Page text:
Also, and more importantly, most book awards do not accept submissions from self-published authors, so an indie author's options are limited in that respect. And then, if you are kind of an ignorant first-timer like me, you may not realize that pretty well all book awards only consider unpublished manuscripts, so when you go trying to submit your already published book to the few awards you might have qualified for, you realize you are done for.

Well then, it seems a hopeless business, or so you might think. Or, like me, you might attend a book fair and get to thinking...

...what the self-publishing world really needs is someone to take the guess work out for everyone else. It needs a centralized, independent screening process, a quality-control certification board, if you will. If one reliable organization could review self-published books and just give them a pass or fail, it would save everyone so much work. And if folks could trust the benchmark of that organization, if it was actually consistent and reliable, it would be glory days for everyone. Authors could just show their seal of approval, and get treated like a "proper" published author. 

Bookstores could safely stock local, independent books with confidence and without spending their whole lives researching individual titles. Same goes for distributors. Even publishers and agents would know which self-published books would be worth considering. It would be an instant filter for all those players. They would just have to ask the indie author whether or not they had that seal of approval and that would end the matter. No more having to convince people of your book's merit. No more having to sort through reviews and claims to verify whether a book is worth the investment. It would, in a word, be brilliant.

So, who is going to start this quality control certification process? I thought of trying my hand at it myself, and was embarking on putting such a thing together when, Ha-ha! I discovered someone already had!

An international network of readers calling themselves IndieBRAG (Independent Book Readers Appreciation Group) offers this precise service. They are independent and quickly building a reputation for identifying excellence in self-publishing with their Medallion. And, yes, they gave one to Follies Past (thank-you, thank-you). But I assure you, this does not prejudice me in my opinion. I was quite shocked when I discovered them because I was in the process of creating the exact same thing. I was actually kind of relieved because they were doing such a good job of it, so I could leave it to them and move on to other things.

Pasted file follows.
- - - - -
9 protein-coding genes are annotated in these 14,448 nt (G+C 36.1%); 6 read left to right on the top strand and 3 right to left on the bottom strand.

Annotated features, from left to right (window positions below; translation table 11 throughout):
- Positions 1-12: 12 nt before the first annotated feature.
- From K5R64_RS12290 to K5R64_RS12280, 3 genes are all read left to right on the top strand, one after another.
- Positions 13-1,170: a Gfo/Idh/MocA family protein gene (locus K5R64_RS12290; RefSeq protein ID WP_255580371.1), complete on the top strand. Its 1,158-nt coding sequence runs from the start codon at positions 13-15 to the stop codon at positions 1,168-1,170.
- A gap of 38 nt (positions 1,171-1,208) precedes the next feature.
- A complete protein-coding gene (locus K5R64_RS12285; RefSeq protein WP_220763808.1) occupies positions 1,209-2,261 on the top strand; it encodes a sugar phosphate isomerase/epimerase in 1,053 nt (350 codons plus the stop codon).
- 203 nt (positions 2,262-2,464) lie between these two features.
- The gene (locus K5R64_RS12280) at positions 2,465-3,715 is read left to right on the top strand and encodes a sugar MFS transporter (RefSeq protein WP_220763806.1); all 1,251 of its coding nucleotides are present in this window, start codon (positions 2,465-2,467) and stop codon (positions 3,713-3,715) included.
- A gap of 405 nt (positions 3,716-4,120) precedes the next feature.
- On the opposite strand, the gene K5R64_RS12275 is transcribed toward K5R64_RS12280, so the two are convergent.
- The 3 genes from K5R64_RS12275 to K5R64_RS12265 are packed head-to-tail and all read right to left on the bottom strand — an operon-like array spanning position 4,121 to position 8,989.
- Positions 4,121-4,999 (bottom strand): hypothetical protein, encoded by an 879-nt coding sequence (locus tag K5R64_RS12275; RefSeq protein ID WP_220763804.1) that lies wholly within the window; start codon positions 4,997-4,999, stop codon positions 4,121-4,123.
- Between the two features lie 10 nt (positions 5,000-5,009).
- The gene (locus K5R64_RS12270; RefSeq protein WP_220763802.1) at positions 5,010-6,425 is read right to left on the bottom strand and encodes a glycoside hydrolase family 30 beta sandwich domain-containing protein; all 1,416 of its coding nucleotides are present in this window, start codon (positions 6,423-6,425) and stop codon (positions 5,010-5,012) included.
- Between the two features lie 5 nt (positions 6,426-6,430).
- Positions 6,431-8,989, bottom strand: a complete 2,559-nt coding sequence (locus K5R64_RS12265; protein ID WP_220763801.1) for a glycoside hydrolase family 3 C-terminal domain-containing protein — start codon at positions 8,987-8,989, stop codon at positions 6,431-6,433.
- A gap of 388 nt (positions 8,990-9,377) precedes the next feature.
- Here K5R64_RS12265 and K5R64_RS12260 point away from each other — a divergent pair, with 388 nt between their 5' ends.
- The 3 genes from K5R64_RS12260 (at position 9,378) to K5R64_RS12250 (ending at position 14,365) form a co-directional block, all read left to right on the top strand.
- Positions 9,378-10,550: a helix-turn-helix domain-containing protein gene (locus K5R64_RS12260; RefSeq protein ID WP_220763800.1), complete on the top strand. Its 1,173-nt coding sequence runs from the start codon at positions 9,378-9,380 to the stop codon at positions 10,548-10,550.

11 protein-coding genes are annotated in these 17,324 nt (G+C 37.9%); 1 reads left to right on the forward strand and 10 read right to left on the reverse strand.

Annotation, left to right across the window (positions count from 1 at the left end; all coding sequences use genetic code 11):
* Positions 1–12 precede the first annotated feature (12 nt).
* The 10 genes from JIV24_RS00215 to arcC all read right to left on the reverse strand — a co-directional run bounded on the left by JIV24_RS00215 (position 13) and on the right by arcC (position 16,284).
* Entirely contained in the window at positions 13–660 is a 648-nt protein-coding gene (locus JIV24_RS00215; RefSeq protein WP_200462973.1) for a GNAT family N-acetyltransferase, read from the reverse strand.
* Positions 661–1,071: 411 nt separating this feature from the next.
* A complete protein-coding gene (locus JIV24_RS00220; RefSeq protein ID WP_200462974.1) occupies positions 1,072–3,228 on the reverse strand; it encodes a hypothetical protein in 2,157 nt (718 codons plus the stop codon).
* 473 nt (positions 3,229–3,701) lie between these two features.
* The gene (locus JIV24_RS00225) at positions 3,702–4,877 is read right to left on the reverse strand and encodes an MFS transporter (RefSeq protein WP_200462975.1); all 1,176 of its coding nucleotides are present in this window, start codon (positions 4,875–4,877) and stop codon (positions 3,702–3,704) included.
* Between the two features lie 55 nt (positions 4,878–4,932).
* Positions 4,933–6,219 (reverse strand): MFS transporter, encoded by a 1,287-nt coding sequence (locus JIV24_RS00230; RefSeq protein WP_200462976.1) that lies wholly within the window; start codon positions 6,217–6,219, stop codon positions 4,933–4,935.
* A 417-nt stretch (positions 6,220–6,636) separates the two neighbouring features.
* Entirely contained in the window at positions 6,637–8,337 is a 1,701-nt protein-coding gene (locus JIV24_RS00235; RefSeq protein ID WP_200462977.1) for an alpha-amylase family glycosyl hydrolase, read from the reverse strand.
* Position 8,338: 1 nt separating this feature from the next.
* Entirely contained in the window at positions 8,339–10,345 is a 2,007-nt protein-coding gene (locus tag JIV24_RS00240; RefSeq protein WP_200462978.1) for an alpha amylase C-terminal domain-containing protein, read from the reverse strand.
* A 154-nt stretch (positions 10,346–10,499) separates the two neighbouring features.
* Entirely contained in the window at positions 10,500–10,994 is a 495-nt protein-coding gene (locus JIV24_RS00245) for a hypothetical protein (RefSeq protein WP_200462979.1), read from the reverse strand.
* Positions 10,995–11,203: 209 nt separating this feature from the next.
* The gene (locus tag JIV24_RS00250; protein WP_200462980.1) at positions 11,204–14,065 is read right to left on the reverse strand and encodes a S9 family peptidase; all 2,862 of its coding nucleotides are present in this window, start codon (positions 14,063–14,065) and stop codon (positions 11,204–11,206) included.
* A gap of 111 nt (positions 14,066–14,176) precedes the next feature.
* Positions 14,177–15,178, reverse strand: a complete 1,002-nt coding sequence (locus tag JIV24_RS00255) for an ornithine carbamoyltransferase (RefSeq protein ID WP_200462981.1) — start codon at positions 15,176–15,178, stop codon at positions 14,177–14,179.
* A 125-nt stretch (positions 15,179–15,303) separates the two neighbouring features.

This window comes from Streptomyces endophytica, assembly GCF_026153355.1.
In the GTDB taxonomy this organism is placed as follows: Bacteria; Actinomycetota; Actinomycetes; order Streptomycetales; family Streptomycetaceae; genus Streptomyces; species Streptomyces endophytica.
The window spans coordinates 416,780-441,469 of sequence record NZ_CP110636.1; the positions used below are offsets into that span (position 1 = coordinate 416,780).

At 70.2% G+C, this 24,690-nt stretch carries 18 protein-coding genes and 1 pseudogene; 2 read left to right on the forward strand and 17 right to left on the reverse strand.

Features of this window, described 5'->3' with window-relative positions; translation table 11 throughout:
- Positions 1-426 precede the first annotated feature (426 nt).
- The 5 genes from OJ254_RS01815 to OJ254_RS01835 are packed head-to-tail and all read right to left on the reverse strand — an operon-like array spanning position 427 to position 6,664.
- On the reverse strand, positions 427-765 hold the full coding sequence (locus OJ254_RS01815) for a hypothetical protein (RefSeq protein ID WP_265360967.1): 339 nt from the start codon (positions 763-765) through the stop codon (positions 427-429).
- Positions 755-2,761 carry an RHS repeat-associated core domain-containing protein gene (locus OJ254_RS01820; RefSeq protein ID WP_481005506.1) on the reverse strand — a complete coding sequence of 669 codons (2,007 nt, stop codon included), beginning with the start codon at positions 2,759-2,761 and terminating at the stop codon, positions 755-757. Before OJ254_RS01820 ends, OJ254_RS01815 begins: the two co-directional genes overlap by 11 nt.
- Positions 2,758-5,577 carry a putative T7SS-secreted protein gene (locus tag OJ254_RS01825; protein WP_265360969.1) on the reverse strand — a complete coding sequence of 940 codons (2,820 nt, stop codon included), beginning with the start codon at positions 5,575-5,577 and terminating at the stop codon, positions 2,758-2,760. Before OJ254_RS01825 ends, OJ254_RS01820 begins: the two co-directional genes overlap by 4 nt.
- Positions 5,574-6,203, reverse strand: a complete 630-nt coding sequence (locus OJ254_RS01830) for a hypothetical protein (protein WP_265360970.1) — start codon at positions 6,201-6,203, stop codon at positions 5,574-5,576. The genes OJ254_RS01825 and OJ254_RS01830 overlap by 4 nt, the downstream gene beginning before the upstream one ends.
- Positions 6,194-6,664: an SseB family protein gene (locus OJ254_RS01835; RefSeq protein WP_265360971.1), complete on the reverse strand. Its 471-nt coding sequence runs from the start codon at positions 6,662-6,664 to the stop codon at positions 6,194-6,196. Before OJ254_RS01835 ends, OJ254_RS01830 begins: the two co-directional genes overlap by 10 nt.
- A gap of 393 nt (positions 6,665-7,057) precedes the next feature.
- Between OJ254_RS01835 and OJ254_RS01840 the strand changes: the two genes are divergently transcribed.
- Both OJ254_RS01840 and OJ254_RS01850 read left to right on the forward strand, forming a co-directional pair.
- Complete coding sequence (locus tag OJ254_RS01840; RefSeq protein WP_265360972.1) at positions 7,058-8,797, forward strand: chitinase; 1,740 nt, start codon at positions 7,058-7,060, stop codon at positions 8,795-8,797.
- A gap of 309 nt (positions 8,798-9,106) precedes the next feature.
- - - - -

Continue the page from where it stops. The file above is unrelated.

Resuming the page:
They have a 2-step vetting process by which they apply their standards, and the books are read by multiple readers before a determination is made. Books are judged on plot, writing style, characters, copy editing, dialogue and design. There is no limit to the number of Medallions they award, but they average about a 10% approval rate. Now, that is not to say that 10% of all self-published books meet their standards, only those whose authors know about this service and have the wits to appreciate its value and importance and the wherewithal to actually submit their work.

So far as I am aware, they are the only organization taking on this task, and from what I know about them, they are doing all the things I would wish them to do, making it much easier to relinquish my plan of doing it myself. I believe that this kind of quality control is the missing link that is essential to the future of self-publishing. If you are part of the book world, as it were, and you would like to see good self-published books get the attention they deserve, I encourage you to ask those indie authors who approach you about their book whether or not they have a Medallion from IndieBRAG.

And if you are an indie author, I highly recommend submitting your book to IndieBRAG. It only costs $20, which is less than the submission fees for many book awards.

Please feel free to share any or all of this post. I waive all rights to its content in hope that it might help spread the word about this game-changer.

Melanie Kerr is the author of Follies Past: a Prequel to Pride and Prejudice.
Read Chapter 1      Watch the Trailers      Buy the Book